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Love of Life: Albert Camus on Happiness, Despair, the Art of Awareness, and Why We Travel

“There is no love of life without despair of life.” “Those who prefer their principles over their happiness,” Albert Camus (November 7, 1913–January 4, 1960) wrote in his notebook toward the end of his life, “they refuse to be happy outside the conditions they seem to have attached to their happiness.” Indeed, our principles tend to harden into habits and although habits give shape to our inner lives, they can mutate into the rigidity of routine and create a kind of momentum that, rather than expanding our capacity for happiness, contracts it.

Margaret Mead’s Beautiful Letter of Advice to Her Younger Sister on Starting a Family in an Uncertain World

In praise of “living more intensely and doing better work” whatever life may throw your way. “All things are so very uncertain, and that’s exactly what makes me feel reassured,” beloved children’s book author and artist Tove Jansson wrote in her marvelous parable of uncertainty and self-reliance.

Dark Matter and the Dinosaurs: Harvard Physicist Lisa Randall on the Astounding Interconnectedness of the Universe

A thrilling cosmic detective story of how the universe evolved and what made our very existence possible.

The Art of Self-Culture and the Crucial Difference Between Being Educated and Being Cultured: John Cowper Powys’s Forgotten Wisdom from 1929

“The art of self-culture begins with a deeper awareness … of the marvel of our being alive at all; alive in a world as startling and mysterious, as lovely and horrible, as the one we live in.” “In order to be cultured and not to stand below the level of your surroundings it is not enough to have read ‘The Pickwick Papers’ and learnt a monologue from ‘Faust,’ Anton Chekhov wrote in an 1886 letter to his brother, outlining the eight qualities of cultured people — among them sincerity, “no shallow vanity,” and a compassionate heart that “aches for what the eye does not see.” This essential difference between being educated and being cultured is what the great British novelist, philosopher, literary critic, educator, and poet John Cowper Powys (October 8, 1872–June 17, 1963) examined in greater dimension a generation later in the 1929 masterwork The Meaning of Culture (public library) — one of the most thoughtful and beautifully written books I’ve ever encountered.

How the Clouds Got Their Names

How a boy who spent his schooldays staring out the classroom window shaped the science of the skies. “Clouds are thoughts without words,” the poet Mark Strand wrote in his breathtaking celebration of the skies.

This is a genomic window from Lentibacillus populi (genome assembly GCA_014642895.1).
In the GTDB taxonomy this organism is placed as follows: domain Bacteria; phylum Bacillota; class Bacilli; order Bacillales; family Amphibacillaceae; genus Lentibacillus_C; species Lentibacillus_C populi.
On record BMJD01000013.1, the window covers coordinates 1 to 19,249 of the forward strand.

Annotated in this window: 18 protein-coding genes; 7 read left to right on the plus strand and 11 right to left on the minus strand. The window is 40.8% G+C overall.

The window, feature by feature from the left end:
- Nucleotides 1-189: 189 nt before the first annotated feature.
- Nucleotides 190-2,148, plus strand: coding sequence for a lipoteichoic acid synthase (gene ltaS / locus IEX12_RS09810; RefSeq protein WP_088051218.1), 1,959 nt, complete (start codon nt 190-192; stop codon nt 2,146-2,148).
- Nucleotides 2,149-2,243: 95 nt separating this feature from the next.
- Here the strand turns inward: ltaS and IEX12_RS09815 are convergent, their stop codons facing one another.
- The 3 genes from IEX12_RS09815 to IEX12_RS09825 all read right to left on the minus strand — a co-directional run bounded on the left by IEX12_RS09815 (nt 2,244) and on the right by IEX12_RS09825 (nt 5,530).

Gratitude: Oliver Sacks on the Meaning of Life and the Dignity of Dying

“I have been a sentient being, a thinking animal, on this beautiful planet, and that in itself has been an enormous privilege and adventure.” “Living has yet to be generally recognized as one of the arts,” proclaimed a 1924 guide to the art of living.

The Intelligence of Emotions: Philosopher Martha Nussbaum on How Storytelling Rewires Us and Why Befriending Our Neediness Is Essential for Healthy Relationships

“Emotions are not just the fuel that powers the psychological mechanism of a reasoning creature, they are parts, highly complex and messy parts, of this creature’s reasoning itself.” “The power of ‘the Eye of the Heart,’ which produces insight, is vastly superior to the power of thought, which produces opinions,” the great British economic theorist and philosopher E.F.

We’re Breaking Up: Rebecca Solnit on How Modern Noncommunication Is Changing Our Experience of Time, Solitude, and Communion

“Previous technologies have expanded communication. But the last round may be contracting it.” Recently, while packing to move, I came upon a stack of letters from my Bulgarian grandmother.

The Silent Friends: A Beautiful Short Film Celebrating Our Abiding Bond with Trees

A cinematic ode to our oldest living companions. “Trees speak to the mind, and tell us many things, and teach us many good lessons,” wrote a 17th-century gardener in contemplating the spiritual uses of our arboreal companions, which Hermann Hesse called “the most penetrating of preachers.” Perhaps because they have been our silent friends since the dawn of humanity and remain the oldest living things in the world, trees have been central to our ancient mythology and our sensemaking metaphors of science.

James Baldwin and Margaret Mead on Religion